In The Theoretical Minimum, it states that any spin state can be represented by a linear combo of the basis vectors $|u\rangle$ and $|d\rangle$

It then goes on to show how this is done for $|r\rangle$ and $|l\rangle$ (spin prepped along the x-axis) by stating the following:

If you initially prepare apparatus A as $|r\rangle$ to measure $\delta_x$, then rotate it to measure $\delta_z$ …preparing apparatus either as $|u\rangle$ or $|d\rangle$…, there will be equal probabilities for $|u\rangle$ and $|d\rangle$. Therefore $a_u a_u^*$ and $a_d a_d^*$ must be equal to 1/2 and an appropriate function is

$$|r\rangle = \frac{1}{\sqrt{2}}|u\rangle + \frac{1}{\sqrt{2}}|d\rangle$$


Why $\frac{1}{\sqrt{2}}|u\rangle$ instead of $\frac{1}{2}|u\rangle$? Does it have something to do with the fact that the components being complex numbers?

  • $\begingroup$ Because of normalization of quantum states $\endgroup$
    – Slereah
    Mar 6, 2016 at 14:23

1 Answer 1


The probability is the square of the normalised wave-function.

In other words, the probability for every state is not $\frac{1}{\sqrt{2}}$ but rather the square of that, which is a half.

$$ P(\mid u\rangle) = P(\mid d\rangle) = (\frac{1}{\sqrt{2}})^2 = \frac{1}{2}$$

It is common practise to normalise wave-functions, such that the probability $$P_{total} = \left| \mid r\rangle\right|^2 = 1$$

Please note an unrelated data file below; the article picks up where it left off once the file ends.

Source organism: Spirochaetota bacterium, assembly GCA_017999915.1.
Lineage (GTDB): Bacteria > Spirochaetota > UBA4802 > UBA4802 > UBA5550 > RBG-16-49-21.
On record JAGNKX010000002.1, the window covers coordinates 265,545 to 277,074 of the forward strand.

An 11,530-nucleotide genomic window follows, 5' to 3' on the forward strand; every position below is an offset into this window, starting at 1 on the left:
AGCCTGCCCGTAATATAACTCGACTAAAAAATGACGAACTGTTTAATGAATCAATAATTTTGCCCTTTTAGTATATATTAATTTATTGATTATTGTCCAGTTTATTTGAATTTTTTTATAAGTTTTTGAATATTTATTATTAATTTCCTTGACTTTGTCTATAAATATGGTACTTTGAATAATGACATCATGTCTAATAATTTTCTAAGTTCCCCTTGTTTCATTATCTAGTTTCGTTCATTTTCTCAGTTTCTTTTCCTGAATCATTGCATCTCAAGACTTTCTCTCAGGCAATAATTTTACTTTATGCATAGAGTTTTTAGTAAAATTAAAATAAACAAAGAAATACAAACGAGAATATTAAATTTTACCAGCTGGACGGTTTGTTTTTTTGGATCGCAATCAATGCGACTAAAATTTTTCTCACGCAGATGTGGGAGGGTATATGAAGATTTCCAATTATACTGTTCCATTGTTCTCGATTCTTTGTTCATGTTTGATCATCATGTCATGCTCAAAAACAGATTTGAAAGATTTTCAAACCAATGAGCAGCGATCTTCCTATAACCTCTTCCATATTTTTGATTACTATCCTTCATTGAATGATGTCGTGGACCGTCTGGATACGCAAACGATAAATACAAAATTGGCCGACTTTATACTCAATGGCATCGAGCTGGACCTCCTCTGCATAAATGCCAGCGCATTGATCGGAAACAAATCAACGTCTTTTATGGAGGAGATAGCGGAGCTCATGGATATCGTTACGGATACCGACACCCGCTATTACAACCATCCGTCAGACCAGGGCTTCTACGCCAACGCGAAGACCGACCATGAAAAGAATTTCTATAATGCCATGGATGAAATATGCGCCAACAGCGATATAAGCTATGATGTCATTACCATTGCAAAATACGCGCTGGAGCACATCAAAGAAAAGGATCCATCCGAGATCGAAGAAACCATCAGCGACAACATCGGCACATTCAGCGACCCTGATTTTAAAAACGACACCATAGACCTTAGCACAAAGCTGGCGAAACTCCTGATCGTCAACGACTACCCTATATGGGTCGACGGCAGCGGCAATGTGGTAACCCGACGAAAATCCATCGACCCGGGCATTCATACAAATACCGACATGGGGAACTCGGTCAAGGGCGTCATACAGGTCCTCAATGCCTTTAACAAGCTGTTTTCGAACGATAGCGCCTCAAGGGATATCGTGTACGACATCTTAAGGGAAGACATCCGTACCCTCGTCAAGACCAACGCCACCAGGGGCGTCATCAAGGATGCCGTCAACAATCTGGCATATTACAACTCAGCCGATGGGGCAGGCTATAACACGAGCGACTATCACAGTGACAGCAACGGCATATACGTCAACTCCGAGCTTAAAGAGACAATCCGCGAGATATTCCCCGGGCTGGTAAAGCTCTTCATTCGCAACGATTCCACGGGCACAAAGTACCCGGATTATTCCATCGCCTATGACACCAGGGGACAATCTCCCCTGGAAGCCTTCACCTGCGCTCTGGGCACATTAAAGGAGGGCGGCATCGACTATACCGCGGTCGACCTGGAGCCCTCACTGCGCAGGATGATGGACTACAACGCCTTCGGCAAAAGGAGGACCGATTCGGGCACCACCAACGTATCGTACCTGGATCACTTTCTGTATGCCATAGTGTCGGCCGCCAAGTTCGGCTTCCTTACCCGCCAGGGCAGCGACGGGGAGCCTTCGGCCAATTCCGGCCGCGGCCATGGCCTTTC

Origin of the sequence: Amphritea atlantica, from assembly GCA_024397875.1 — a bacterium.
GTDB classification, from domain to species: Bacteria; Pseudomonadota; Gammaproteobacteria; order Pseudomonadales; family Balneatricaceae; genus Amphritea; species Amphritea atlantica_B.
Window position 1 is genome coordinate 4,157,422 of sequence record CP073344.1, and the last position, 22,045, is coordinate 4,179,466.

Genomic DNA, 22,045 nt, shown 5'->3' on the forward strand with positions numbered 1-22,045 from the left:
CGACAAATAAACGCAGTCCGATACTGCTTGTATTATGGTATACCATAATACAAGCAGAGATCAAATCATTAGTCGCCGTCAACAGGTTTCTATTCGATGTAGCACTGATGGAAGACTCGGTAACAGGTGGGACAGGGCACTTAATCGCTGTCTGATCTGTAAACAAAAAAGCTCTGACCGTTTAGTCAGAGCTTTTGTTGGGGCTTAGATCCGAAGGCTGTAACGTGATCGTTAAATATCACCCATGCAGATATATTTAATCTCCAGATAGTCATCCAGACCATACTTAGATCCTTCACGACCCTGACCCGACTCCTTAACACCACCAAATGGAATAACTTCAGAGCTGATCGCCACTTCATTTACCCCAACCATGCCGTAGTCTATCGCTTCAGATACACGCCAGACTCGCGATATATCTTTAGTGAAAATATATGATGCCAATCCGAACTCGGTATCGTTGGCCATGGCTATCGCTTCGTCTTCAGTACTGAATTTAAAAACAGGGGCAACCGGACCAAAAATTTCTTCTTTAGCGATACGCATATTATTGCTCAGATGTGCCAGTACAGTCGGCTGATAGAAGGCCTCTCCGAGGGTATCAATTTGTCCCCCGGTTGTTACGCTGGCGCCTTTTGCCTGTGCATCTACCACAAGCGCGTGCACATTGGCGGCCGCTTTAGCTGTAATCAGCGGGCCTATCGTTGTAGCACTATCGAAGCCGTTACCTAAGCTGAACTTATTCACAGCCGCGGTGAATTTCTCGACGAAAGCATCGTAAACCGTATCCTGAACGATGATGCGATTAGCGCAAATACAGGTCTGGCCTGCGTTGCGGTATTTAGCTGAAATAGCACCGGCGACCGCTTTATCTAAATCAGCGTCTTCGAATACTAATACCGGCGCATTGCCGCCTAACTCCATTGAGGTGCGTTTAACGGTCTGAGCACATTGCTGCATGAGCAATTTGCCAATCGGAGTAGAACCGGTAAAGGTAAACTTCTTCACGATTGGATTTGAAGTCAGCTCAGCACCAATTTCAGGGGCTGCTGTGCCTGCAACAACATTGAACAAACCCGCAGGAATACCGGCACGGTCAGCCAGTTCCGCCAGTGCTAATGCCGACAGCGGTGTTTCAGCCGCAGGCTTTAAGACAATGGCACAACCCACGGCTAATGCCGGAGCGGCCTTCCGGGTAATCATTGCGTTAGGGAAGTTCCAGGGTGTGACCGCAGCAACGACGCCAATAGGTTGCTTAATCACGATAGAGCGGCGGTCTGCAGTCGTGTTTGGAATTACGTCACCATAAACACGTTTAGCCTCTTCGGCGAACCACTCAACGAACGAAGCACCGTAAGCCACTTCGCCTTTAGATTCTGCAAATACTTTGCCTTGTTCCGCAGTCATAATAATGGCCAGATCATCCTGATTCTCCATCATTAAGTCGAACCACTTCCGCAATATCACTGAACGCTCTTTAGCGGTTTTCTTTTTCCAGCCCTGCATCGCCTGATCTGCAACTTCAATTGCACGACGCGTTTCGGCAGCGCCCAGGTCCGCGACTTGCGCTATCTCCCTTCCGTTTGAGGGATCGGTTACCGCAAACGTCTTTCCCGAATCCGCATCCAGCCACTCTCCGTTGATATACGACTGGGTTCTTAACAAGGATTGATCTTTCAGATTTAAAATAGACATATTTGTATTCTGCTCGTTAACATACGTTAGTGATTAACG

This is a physical requirement. If we stuck with having $\frac{1}{2}$ rather than $\frac{1}{\sqrt{2}}$ then the probability for each would be $\frac{1}{4}$, and the total probability would be $\frac{1}{2}$, which is less than 1, this is simply unphysical. For example, if we are looking at the probability of finding a particle somewhere, and we look in all space, we would still only have a 50% of finding the particle. The normalisation is put in by hand to guarantee that this total probability on all space would sum up to 1 (i.e. 100%).

  • $\begingroup$ I forgot to add to my original question that I am a layperson when it comes to quantum mechanics in general and the mathematics of QM specifically (hence Susskind). Long story short, I'll need some additional explanation around your proposed answer; if you could start with explaining/defining normalisation that would help. $\endgroup$ Mar 6, 2016 at 20:10
  • $\begingroup$ MonaLisaOverdrive, see edits to the answer $\endgroup$
    – hsnee
    Mar 6, 2016 at 20:32
  • $\begingroup$ Give me a few to review and digest the edits...it's still not making sense but likely will once actually have time to think about it. $\endgroup$ Mar 9, 2016 at 18:30
  • $\begingroup$ This is called the Born rule $\endgroup$
    – innisfree
    Mar 13, 2016 at 11:38
  • $\begingroup$ Okay, I believe I've sorted this. I was stuck on a) the concept of normalization and b) other aspects of the equation. Normalization, if I'm understanding the answer correctly, is the necessary operation performed to make sure that the probability of a state (?) equals 1, which is an essential requirement of probability theory, and which is why the equation is written using one over the square root of two INSTEAD of one half. If that is correct, I'll address my other questions about the original equation in a different post. $\endgroup$ Mar 13, 2016 at 11:38

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